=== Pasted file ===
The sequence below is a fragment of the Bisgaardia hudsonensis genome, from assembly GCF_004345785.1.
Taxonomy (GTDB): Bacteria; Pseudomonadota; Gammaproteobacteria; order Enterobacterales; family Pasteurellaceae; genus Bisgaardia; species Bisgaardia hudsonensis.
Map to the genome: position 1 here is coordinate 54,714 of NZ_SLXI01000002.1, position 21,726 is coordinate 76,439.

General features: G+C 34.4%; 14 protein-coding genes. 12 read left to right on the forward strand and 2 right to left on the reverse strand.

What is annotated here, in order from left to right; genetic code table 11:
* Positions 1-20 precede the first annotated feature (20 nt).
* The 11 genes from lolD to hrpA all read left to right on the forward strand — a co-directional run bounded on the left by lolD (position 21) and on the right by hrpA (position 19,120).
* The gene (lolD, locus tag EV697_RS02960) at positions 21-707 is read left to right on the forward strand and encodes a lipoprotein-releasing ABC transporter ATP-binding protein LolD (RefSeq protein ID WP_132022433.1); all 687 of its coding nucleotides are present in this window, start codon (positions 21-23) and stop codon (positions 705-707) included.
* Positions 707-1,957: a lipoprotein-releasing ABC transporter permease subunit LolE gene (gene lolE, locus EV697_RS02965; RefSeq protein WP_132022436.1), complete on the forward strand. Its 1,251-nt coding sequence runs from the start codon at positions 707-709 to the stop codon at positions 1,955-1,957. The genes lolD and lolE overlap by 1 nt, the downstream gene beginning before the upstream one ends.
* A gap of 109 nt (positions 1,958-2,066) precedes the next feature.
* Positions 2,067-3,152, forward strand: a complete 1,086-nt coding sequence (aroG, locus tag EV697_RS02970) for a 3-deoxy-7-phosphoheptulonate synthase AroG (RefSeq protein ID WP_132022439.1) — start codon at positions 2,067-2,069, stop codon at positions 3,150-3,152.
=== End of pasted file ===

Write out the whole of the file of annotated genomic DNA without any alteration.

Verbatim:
The sequence below is a fragment of the Bisgaardia hudsonensis genome, from assembly GCF_004345785.1.
Taxonomy (GTDB): Bacteria; Pseudomonadota; Gammaproteobacteria; order Enterobacterales; family Pasteurellaceae; genus Bisgaardia; species Bisgaardia hudsonensis.
Map to the genome: position 1 here is coordinate 54,714 of NZ_SLXI01000002.1, position 21,726 is coordinate 76,439.

General features: G+C 34.4%; 14 protein-coding genes. 12 read left to right on the forward strand and 2 right to left on the reverse strand.

What is annotated here, in order from left to right; genetic code table 11:
* Positions 1-20 precede the first annotated feature (20 nt).
* The 11 genes from lolD to hrpA all read left to right on the forward strand — a co-directional run bounded on the left by lolD (position 21) and on the right by hrpA (position 19,120).
* The gene (lolD, locus tag EV697_RS02960) at positions 21-707 is read left to right on the forward strand and encodes a lipoprotein-releasing ABC transporter ATP-binding protein LolD (RefSeq protein ID WP_132022433.1); all 687 of its coding nucleotides are present in this window, start codon (positions 21-23) and stop codon (positions 705-707) included.
* Positions 707-1,957: a lipoprotein-releasing ABC transporter permease subunit LolE gene (gene lolE, locus EV697_RS02965; RefSeq protein WP_132022436.1), complete on the forward strand. Its 1,251-nt coding sequence runs from the start codon at positions 707-709 to the stop codon at positions 1,955-1,957. The genes lolD and lolE overlap by 1 nt, the downstream gene beginning before the upstream one ends.
* A gap of 109 nt (positions 1,958-2,066) precedes the next feature.
* Positions 2,067-3,152, forward strand: a complete 1,086-nt coding sequence (aroG, locus tag EV697_RS02970) for a 3-deoxy-7-phosphoheptulonate synthase AroG (RefSeq protein ID WP_132022439.1) — start codon at positions 2,067-2,069, stop codon at positions 3,150-3,152.